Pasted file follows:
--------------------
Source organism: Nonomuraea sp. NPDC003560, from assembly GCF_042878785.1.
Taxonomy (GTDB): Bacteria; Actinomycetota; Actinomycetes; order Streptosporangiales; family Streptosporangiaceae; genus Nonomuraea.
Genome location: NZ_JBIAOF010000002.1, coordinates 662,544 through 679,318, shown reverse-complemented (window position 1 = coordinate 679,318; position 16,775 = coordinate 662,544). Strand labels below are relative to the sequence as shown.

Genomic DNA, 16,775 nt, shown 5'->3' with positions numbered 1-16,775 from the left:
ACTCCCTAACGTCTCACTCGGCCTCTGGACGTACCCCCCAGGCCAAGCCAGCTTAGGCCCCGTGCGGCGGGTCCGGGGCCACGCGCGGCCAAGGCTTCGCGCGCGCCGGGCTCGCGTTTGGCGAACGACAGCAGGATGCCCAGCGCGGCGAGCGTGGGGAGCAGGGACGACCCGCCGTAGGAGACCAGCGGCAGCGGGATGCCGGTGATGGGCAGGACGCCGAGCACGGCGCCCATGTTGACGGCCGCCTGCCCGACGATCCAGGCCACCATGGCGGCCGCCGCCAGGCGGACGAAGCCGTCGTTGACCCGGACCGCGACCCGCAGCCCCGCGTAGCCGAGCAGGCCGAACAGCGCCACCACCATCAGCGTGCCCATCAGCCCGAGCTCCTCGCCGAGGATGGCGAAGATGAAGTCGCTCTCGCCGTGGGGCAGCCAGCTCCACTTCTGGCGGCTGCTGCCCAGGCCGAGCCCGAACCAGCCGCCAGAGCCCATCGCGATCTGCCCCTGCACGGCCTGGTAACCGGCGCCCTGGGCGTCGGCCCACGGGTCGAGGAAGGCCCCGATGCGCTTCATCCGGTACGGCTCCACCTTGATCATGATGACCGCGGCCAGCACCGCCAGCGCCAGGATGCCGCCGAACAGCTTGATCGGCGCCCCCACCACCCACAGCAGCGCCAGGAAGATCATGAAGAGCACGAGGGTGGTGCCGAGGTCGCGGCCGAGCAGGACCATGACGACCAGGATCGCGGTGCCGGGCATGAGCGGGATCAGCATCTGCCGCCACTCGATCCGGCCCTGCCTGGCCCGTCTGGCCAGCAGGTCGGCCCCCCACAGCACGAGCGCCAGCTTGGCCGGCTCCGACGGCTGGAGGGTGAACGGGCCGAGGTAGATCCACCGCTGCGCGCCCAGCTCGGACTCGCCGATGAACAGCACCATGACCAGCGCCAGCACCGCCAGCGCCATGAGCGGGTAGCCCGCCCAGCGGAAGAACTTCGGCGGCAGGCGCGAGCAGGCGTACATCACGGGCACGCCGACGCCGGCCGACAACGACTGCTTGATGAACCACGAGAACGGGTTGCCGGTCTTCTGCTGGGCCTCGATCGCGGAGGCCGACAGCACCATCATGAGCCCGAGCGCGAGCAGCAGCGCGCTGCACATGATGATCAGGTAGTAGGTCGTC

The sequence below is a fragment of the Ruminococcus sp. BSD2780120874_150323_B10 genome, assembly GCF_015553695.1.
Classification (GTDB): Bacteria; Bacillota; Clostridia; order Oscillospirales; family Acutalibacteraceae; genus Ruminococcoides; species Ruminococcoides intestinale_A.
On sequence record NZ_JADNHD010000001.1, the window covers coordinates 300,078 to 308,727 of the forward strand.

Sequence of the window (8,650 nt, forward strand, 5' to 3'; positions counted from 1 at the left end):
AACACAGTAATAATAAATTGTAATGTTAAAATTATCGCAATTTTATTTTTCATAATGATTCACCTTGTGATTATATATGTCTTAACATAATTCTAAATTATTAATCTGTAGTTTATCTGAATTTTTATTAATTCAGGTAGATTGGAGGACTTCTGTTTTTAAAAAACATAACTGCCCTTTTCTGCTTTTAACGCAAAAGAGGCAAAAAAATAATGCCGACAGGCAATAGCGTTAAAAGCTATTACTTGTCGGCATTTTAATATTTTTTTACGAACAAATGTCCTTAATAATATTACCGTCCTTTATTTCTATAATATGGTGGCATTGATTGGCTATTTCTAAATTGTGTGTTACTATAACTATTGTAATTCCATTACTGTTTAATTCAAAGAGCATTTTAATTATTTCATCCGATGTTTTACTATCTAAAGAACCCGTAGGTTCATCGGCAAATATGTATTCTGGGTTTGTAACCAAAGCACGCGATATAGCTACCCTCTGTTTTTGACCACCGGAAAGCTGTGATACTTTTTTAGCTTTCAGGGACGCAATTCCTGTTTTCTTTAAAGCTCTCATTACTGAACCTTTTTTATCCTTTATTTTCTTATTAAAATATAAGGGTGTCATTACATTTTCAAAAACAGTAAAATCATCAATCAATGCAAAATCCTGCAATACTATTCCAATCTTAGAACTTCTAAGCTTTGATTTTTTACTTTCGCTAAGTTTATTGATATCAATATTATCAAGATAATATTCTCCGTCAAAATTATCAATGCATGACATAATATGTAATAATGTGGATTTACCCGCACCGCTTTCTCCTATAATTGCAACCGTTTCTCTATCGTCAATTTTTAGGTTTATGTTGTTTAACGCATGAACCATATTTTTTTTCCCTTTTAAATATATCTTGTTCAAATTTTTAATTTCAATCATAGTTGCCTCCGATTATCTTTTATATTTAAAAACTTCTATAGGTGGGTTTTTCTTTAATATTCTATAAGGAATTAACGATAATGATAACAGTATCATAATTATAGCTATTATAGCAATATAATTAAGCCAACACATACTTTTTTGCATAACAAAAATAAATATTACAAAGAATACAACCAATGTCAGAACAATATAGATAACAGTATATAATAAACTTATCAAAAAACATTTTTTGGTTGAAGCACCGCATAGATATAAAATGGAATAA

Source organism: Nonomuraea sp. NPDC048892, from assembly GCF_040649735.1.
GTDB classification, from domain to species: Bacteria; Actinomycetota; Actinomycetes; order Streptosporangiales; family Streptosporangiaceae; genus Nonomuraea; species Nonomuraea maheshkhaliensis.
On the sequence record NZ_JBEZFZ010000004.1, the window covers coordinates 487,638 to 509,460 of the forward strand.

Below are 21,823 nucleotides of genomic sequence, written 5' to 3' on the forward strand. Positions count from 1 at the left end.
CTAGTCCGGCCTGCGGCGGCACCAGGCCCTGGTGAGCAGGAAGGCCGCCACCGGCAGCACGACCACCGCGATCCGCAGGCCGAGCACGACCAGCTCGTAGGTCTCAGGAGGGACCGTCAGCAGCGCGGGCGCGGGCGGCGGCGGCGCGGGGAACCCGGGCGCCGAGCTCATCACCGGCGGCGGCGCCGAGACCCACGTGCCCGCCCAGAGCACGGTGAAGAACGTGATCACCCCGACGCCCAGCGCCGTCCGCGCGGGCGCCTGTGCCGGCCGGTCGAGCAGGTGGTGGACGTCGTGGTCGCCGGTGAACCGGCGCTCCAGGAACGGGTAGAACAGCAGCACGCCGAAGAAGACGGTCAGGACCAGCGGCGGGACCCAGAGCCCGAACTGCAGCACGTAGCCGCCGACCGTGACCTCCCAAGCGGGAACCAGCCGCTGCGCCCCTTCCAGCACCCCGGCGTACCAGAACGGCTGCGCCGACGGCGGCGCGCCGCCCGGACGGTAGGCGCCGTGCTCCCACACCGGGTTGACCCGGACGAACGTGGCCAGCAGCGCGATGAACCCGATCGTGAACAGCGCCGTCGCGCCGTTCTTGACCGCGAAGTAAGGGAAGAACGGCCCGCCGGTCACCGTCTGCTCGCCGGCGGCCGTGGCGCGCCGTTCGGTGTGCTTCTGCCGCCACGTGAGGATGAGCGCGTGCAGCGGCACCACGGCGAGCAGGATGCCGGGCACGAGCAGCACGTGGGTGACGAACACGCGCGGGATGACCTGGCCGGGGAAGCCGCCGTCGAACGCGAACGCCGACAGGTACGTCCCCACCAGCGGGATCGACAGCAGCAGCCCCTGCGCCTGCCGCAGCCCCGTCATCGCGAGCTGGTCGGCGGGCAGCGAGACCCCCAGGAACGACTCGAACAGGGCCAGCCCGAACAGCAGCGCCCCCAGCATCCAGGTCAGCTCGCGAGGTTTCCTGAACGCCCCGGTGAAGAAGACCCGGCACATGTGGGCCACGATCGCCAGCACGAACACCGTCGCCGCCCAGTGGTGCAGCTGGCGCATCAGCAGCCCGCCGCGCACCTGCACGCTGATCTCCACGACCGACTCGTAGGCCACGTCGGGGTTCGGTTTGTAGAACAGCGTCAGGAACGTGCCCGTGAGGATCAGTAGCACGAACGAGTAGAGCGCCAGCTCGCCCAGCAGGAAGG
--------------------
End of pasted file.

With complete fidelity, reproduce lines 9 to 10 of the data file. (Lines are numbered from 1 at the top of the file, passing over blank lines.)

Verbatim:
Sequence of the window (8,650 nt, forward strand, 5' to 3'; positions counted from 1 at the left end):
AACACAGTAATAATAAATTGTAATGTTAAAATTATCGCAATTTTATTTTTCATAATGATTCACCTTGTGATTATATATGTCTTAACATAATTCTAAATTATTAATCTGTAGTTTATCTGAATTTTTATTAATTCAGGTAGATTGGAGGACTTCTGTTTTTAAAAAACATAACTGCCCTTTTCTGCTTTTAACGCAAAAGAGGCAAAAAAATAATGCCGACAGGCAATAGCGTTAAAAGCTATTACTTGTCGGCATTTTAATATTTTTTTACGAACAAATGTCCTTAATAATATTACCGTCCTTTATTTCTATAATATGGTGGCATTGATTGGCTATTTCTAAATTGTGTGTTACTATAACTATTGTAATTCCATTACTGTTTAATTCAAAGAGCATTTTAATTATTTCATCCGATGTTTTACTATCTAAAGAACCCGTAGGTTCATCGGCAAATATGTATTCTGGGTTTGTAACCAAAGCACGCGATATAGCTACCCTCTGTTTTTGACCACCGGAAAGCTGTGATACTTTTTTAGCTTTCAGGGACGCAATTCCTGTTTTCTTTAAAGCTCTCATTACTGAACCTTTTTTATCCTTTATTTTCTTATTAAAATATAAGGGTGTCATTACATTTTCAAAAACAGTAAAATCATCAATCAATGCAAAATCCTGCAATACTATTCCAATCTTAGAACTTCTAAGCTTTGATTTTTTACTTTCGCTAAGTTTATTGATATCAATATTATCAAGATAATATTCTCCGTCAAAATTATCAATGCATGACATAATATGTAATAATGTGGATTTACCCGCACCGCTTTCTCCTATAATTGCAACCGTTTCTCTATCGTCAATTTTTAGGTTTATGTTGTTTAACGCATGAACCATATTTTTTTTCCCTTTTAAATATATCTTGTTCAAATTTTTAATTTCAATCATAGTTGCCTCCGATTATCTTTTATATTTAAAAACTTCTATAGGTGGGTTTTTCTTTAATATTCTATAAGGAATTAACGATAATGATAACAGTATCATAATTATAGCTATTATAGCAATATAATTAAGCCAACACATACTTTTTTGCATAACAAAAATAAATATTACAAAGAATACAACCAATGTCAGAACAATATAGATAACAGTATATAATAAACTTATCAAAAAACATTTTTTGGTTGAAGCACCGCATAGATATAAAATGGAATAA